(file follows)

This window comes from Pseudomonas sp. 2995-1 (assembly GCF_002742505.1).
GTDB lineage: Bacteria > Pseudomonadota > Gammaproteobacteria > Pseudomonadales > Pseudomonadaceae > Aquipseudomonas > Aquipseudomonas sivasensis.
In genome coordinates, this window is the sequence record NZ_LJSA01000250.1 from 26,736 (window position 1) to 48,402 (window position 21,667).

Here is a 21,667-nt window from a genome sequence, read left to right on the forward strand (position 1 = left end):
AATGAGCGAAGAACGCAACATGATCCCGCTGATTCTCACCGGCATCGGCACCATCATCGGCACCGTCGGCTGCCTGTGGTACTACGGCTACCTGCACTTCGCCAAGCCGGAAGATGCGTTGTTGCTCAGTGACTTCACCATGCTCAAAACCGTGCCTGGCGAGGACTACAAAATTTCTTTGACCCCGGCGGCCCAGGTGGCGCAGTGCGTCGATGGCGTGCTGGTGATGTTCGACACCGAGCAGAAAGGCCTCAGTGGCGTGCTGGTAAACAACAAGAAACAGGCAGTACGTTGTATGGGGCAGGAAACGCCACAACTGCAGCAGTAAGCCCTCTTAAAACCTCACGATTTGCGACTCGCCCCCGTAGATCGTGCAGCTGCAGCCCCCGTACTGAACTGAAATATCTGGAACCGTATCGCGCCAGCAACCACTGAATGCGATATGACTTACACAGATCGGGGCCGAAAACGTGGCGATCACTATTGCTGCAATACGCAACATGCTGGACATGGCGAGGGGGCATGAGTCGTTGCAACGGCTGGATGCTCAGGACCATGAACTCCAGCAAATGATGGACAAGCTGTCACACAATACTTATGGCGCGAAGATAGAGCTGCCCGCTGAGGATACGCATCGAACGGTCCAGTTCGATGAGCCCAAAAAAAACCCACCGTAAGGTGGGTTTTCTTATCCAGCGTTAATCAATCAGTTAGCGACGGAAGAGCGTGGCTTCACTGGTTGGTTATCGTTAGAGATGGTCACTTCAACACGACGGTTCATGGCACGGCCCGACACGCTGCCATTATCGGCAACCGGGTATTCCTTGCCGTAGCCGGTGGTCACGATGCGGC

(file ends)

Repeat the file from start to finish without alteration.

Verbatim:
This window comes from Pseudomonas sp. 2995-1 (assembly GCF_002742505.1).
GTDB lineage: Bacteria > Pseudomonadota > Gammaproteobacteria > Pseudomonadales > Pseudomonadaceae > Aquipseudomonas > Aquipseudomonas sivasensis.
In genome coordinates, this window is the sequence record NZ_LJSA01000250.1 from 26,736 (window position 1) to 48,402 (window position 21,667).

Here is a 21,667-nt window from a genome sequence, read left to right on the forward strand (position 1 = left end):
AATGAGCGAAGAACGCAACATGATCCCGCTGATTCTCACCGGCATCGGCACCATCATCGGCACCGTCGGCTGCCTGTGGTACTACGGCTACCTGCACTTCGCCAAGCCGGAAGATGCGTTGTTGCTCAGTGACTTCACCATGCTCAAAACCGTGCCTGGCGAGGACTACAAAATTTCTTTGACCCCGGCGGCCCAGGTGGCGCAGTGCGTCGATGGCGTGCTGGTGATGTTCGACACCGAGCAGAAAGGCCTCAGTGGCGTGCTGGTAAACAACAAGAAACAGGCAGTACGTTGTATGGGGCAGGAAACGCCACAACTGCAGCAGTAAGCCCTCTTAAAACCTCACGATTTGCGACTCGCCCCCGTAGATCGTGCAGCTGCAGCCCCCGTACTGAACTGAAATATCTGGAACCGTATCGCGCCAGCAACCACTGAATGCGATATGACTTACACAGATCGGGGCCGAAAACGTGGCGATCACTATTGCTGCAATACGCAACATGCTGGACATGGCGAGGGGGCATGAGTCGTTGCAACGGCTGGATGCTCAGGACCATGAACTCCAGCAAATGATGGACAAGCTGTCACACAATACTTATGGCGCGAAGATAGAGCTGCCCGCTGAGGATACGCATCGAACGGTCCAGTTCGATGAGCCCAAAAAAAACCCACCGTAAGGTGGGTTTTCTTATCCAGCGTTAATCAATCAGTTAGCGACGGAAGAGCGTGGCTTCACTGGTTGGTTATCGTTAGAGATGGTCACTTCAACACGACGGTTCATGGCACGGCCCGACACGCTGCCATTATCGGCAACCGGGTATTCCTTGCCGTAGCCGGTGGTCACGATGCGGC